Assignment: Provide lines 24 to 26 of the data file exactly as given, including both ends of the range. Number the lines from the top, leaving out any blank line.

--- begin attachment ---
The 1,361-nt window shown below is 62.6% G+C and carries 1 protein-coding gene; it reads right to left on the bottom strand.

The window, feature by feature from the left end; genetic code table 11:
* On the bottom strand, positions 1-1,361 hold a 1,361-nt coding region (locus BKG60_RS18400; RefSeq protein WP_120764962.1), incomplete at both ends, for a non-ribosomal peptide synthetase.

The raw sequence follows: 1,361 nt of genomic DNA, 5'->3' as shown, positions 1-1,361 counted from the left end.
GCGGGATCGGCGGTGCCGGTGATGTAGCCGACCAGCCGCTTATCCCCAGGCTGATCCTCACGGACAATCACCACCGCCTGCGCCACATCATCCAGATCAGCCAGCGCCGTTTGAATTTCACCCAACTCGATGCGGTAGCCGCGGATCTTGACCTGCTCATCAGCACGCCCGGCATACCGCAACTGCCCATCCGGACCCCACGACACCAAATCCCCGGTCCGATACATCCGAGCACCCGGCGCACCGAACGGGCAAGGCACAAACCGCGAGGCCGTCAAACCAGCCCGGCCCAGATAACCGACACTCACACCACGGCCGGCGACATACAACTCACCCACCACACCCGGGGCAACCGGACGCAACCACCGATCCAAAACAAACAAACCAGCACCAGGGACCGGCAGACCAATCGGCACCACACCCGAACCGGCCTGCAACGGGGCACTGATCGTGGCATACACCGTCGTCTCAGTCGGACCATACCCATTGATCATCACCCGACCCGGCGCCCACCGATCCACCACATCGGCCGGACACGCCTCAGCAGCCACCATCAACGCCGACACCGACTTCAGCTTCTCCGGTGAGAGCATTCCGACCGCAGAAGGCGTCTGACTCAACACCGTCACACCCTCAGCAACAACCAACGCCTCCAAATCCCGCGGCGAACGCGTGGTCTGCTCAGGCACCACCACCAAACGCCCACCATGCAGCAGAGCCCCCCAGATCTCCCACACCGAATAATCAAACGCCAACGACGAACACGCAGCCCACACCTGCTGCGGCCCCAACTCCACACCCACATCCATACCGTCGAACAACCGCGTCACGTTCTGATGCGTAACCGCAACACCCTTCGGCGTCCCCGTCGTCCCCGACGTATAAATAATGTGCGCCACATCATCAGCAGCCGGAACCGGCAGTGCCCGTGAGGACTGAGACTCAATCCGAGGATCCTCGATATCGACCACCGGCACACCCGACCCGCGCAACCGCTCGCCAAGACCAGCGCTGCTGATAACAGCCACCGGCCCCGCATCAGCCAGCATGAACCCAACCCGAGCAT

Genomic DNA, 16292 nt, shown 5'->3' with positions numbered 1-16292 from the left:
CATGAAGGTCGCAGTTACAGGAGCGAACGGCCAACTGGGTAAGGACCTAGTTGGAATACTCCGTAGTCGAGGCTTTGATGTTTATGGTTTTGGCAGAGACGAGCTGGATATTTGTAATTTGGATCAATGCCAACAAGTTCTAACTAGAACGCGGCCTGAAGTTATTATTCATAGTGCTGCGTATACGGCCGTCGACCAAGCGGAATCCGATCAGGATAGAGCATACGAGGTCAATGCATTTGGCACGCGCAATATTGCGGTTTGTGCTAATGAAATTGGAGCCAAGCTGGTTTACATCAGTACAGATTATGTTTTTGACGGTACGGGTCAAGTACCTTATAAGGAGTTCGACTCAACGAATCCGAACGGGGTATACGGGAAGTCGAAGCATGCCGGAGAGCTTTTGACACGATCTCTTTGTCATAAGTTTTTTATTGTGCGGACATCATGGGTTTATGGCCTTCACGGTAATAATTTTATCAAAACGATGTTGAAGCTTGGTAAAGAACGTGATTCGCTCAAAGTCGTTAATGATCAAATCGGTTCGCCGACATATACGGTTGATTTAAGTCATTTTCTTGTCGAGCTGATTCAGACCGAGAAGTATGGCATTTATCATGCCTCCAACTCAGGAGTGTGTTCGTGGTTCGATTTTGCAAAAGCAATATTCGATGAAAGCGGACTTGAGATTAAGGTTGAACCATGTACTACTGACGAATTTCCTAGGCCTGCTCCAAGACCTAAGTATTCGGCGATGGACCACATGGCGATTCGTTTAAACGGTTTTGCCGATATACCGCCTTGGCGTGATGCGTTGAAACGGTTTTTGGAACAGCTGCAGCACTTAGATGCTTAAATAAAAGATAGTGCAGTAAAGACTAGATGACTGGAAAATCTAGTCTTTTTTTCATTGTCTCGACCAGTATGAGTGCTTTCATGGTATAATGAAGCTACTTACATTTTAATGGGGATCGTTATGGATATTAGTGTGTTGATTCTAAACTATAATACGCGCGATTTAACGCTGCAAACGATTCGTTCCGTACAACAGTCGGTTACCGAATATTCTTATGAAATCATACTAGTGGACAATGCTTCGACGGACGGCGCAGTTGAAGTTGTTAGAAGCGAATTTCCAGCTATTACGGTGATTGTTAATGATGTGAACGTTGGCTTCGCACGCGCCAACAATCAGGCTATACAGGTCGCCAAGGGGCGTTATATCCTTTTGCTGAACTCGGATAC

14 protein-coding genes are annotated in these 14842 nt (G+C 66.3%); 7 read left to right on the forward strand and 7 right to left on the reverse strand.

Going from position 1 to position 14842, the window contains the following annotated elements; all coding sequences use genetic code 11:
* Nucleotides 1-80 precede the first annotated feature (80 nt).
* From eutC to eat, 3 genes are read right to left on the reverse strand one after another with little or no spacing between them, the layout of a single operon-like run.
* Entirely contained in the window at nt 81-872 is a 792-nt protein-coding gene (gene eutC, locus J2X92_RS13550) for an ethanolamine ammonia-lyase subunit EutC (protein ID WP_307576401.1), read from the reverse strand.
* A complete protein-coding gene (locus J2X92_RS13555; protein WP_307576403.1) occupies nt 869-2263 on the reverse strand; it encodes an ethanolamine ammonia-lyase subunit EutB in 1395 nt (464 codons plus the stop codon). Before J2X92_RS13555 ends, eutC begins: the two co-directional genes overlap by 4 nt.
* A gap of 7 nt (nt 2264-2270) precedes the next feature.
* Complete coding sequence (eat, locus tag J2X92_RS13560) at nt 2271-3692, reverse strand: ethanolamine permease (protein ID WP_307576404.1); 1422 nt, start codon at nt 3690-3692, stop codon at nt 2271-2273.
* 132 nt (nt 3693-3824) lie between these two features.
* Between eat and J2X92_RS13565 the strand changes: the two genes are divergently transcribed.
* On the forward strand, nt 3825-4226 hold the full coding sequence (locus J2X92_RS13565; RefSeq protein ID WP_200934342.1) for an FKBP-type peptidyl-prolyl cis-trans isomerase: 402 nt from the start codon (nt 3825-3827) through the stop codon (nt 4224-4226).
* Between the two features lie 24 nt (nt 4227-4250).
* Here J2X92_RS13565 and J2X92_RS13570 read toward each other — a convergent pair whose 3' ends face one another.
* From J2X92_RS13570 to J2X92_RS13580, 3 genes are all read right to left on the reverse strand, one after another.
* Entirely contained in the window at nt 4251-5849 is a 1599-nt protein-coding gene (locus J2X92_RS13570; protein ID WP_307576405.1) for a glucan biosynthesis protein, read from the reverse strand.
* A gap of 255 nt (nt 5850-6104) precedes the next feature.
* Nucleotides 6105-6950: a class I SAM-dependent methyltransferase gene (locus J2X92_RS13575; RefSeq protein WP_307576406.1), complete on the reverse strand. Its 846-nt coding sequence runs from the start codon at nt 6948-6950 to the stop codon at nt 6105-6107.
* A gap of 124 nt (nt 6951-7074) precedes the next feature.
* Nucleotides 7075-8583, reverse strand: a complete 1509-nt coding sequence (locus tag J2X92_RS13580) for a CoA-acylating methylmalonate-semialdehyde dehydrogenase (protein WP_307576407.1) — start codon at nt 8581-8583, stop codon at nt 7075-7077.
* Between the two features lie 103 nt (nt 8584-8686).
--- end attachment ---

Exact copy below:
* Nucleotides 6105-6950: a class I SAM-dependent methyltransferase gene (locus J2X92_RS13575; RefSeq protein WP_307576406.1), complete on the reverse strand. Its 846-nt coding sequence runs from the start codon at nt 6948-6950 to the stop codon at nt 6105-6107.
* A gap of 124 nt (nt 6951-7074) precedes the next feature.
* Nucleotides 7075-8583, reverse strand: a complete 1509-nt coding sequence (locus tag J2X92_RS13580) for a CoA-acylating methylmalonate-semialdehyde dehydrogenase (protein WP_307576407.1) — start codon at nt 8581-8583, stop codon at nt 7075-7077.